I believe that one of the things we sometimes miss is that as song leaders and the congregations are being presented with newer song choices we must be more diligent as song leaders to choose songs that the majority know. Of course, at times you will choose one not so recognizable. My personal rule of thumb that I try to abide to but not always successful is if I have not heard it during regular worship within the past six months at my regular congregation then the song choice would be best suited for a time of learning ie: Wednesday nights or any other nights designated by the elders of that congregation. I do not believe that the new testament scriptures reference solos as acceptable during congregational periods.

  7. The Berean Examiner says:

    Why do you “not believe that the new testament scriptures reference solos as acceptable during congregational periods.”?

  8. The Berean Examiner says:

    So, brothers and sisters, what should you do? When you meet together, ONE PERSON HAS A SONG, another has a teaching,and another has a new truth from God. One person speaks in a different language, and another interprets that language. The purpose of whatever you do should be to help everyone grow stronger in faith.
    (1 Cor 14:26)

  9. Joshua Haley says:

    Another reason solos are not acceptable is found in Col. 3.16- Paul commands what we sing “one to another”, and therefore solos are out. We all sing and admonish one another, a reflexive reciprocal pronoun. This is yet another reason why chiors and praise teams are unauthorized.

    My two cents.

  10. Anonymous says:

    1 Corinthians 14 is in the context of the practice of spiritual gifts in special gatherings of the first century church. The chapter begins, “Pursue love, and earnestly desire the spiritual gifts,….” Verse 26 speaks of the divinely given miraculous gifts of a hymn, a lesson, a revelation, a tongue, and an interpretation of the language. The next verse governs the practice of speaking in tongues miraculously. Since the miraculous age ceased with the coming of “the perfect” (1 Cor. 13:10), the church can no longer have assemblies like that discussed in 1 Corinthians 14. Therefore, the passage cannot possibly justify the singing of solos in today’s assemblies.

  11. Kevin W. Rhodes says:

    I agree that the miraculous nature of the assemblies mentioned in 1 Corinthians 12-14 cannot occur in the same manner today, but that does not make that material meaningless. The problem with what was referred to regarding everyone having a song was that he missed the point that chapter fourteen is emphasizing the roles and responsibilities of leading in worship. Rather than referring to a person singing a solo in worship, this text referred to the person choosing and leading a song, just as it referred to people who would lead prayer and would lead thoughts in study. The context was the responsibilities of the worship leader and the limitations placed upon them.

    I agree that solos are not authorized; however, I do not believe discounting three chapters of the Bible is the reason why.

  12. Anonymous says:

    1 Corinthians 12-14 should never be discounted. There are too many great, valuable, and eternal principles given there for our understanding and compliance.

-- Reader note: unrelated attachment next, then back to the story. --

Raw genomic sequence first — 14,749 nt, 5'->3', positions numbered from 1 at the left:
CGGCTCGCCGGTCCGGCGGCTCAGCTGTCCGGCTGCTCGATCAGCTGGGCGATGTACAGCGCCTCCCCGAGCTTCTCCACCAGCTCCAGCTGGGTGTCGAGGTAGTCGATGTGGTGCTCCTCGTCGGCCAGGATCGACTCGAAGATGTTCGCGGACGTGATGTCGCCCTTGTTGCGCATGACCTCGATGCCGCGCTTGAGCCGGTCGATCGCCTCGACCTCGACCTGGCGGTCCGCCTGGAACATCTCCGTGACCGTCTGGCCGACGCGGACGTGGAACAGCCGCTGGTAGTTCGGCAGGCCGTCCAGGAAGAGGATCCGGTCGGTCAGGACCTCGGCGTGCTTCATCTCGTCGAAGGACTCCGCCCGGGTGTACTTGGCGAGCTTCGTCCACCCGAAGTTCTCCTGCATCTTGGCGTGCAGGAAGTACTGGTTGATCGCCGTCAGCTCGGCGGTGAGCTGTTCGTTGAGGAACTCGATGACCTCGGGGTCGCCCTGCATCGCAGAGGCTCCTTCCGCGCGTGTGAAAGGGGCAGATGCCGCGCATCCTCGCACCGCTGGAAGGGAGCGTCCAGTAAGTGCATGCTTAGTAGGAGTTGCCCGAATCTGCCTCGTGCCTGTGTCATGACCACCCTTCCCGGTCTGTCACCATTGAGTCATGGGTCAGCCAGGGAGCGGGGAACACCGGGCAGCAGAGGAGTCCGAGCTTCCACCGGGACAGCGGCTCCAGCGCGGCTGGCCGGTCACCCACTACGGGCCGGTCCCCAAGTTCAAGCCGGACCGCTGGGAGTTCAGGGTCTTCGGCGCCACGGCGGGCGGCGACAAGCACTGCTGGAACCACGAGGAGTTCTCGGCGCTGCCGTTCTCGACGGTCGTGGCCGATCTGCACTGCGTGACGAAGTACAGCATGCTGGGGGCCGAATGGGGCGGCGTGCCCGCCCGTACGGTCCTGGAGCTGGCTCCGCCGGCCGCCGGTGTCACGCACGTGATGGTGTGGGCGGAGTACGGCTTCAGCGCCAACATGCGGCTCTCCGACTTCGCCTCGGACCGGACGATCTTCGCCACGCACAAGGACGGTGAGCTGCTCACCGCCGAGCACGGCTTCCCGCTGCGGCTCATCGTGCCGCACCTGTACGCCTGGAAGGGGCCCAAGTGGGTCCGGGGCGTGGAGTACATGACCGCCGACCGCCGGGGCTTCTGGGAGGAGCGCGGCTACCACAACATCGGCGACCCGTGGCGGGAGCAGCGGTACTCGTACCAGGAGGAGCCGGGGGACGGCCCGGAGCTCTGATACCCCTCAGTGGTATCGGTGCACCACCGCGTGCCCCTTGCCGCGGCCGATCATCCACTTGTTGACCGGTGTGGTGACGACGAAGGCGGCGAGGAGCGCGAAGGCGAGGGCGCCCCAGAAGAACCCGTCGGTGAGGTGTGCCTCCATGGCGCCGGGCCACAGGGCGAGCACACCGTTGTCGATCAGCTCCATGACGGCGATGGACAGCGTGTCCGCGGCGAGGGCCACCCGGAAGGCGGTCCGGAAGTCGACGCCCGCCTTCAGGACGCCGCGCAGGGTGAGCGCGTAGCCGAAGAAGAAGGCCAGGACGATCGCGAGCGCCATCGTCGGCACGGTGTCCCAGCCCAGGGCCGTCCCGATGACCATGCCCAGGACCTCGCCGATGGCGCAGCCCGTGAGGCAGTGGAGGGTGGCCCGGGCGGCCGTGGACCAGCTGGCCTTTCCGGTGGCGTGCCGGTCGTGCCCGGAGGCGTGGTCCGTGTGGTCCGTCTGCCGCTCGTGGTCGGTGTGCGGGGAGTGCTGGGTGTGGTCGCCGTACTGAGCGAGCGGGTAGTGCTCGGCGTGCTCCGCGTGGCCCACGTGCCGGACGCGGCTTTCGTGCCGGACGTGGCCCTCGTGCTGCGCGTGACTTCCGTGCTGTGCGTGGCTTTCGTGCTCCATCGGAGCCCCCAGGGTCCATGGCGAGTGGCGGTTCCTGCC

Though different, we are one (1 Cor. 12:12-14).
    We are baptized into the body of Christ (1 Cor. 12:13).
    Self-deprecation is wrong (1 Cor. 12:15-16).
    Deprecation of others is wrong (1 Cor. 12:21).
    Love is important as a motivator (1 Cor. 13).
    Though miracles have ceased (1 Cor. 13:10), faith, hope, and love last (1 Cor. 13:13).
    We must worship with understanding (1 Cor. 14:15).
    All things (especially worship) must be conducted in an orderly fashion (1 Cor. 14:40).
    All things must be done for edifying (1 Cor. 14:26), etc., etc.

    Likewise, the Old Testament is filled with principles that are useful to us today though the specifics of the Law of Moses are not to be applied.

    Therefore, the presence of the principles does not demand the observance of specific instructions that are given for the practice of spiritual gifts.

    There is nothing in the context of 1 Corinthians 14 that tells that verse 26 is a reference to worship leaders. Verse 20 addresses “brothers” in general, including sisters, as does verse 26. Verse 23 speaks of the whole church, and verse 27 says, “If any speak….”

    According to 1 Corinthians 12, individual members of the early church were given one gift each to help in the growth of the body, and these were brought to special assemblies by those Christians (1 Cor. 14:26). That kind of assembly we cannot have today, because we do not have spiritual gifts today. To say that is not to discount 1 Corinthians 12-14 at all.

  13. The Berean Examiner says:

    Okay, Let’s go back and reread that again

    “So, brothers and sisters, what should you do? When you meet together, ONE PERSON HAS A SONG, another has a teaching,and another has a new truth from God. One person speaks in a different language, and another interprets that language. The purpose of whatever you do should be to help everyone grow stronger in faith.
    (1 Cor 14:26)

    Basic Reading Test Time:(This is an open book test)
    Fill in the blanks.
    ______ ________ ____ A SONG.

    Is it this right. “A group of people have a song”? No, that is wrong. This is the correct answer. “EACH PERSON HAS A SONG”.

    If plain sense makes common sense, seek no other sense.

    Okay, now let’s read that again.

    “So, brothers and sisters, what should you do? When you meet together, ONE PERSON HAS A SONG, another has a teaching,and another has a new truth from God. One person speaks in a different language, and another interprets that language. The purpose of whatever you do should be to help everyone grow stronger in faith.
    (1 Cor 14:26)

  14. Anonymous says:

    It seems not to have occurred to you that Paul, in this context, is actually rebuking the Corinthian brethren for their abuse of various spiritual gifts. Isn’t it interesting that you are so unable to find sanction for choirs/solos, etc. that you are seeking authority in a rebuke?

    The Berean Novice would be a better moniker.

Leave a Comment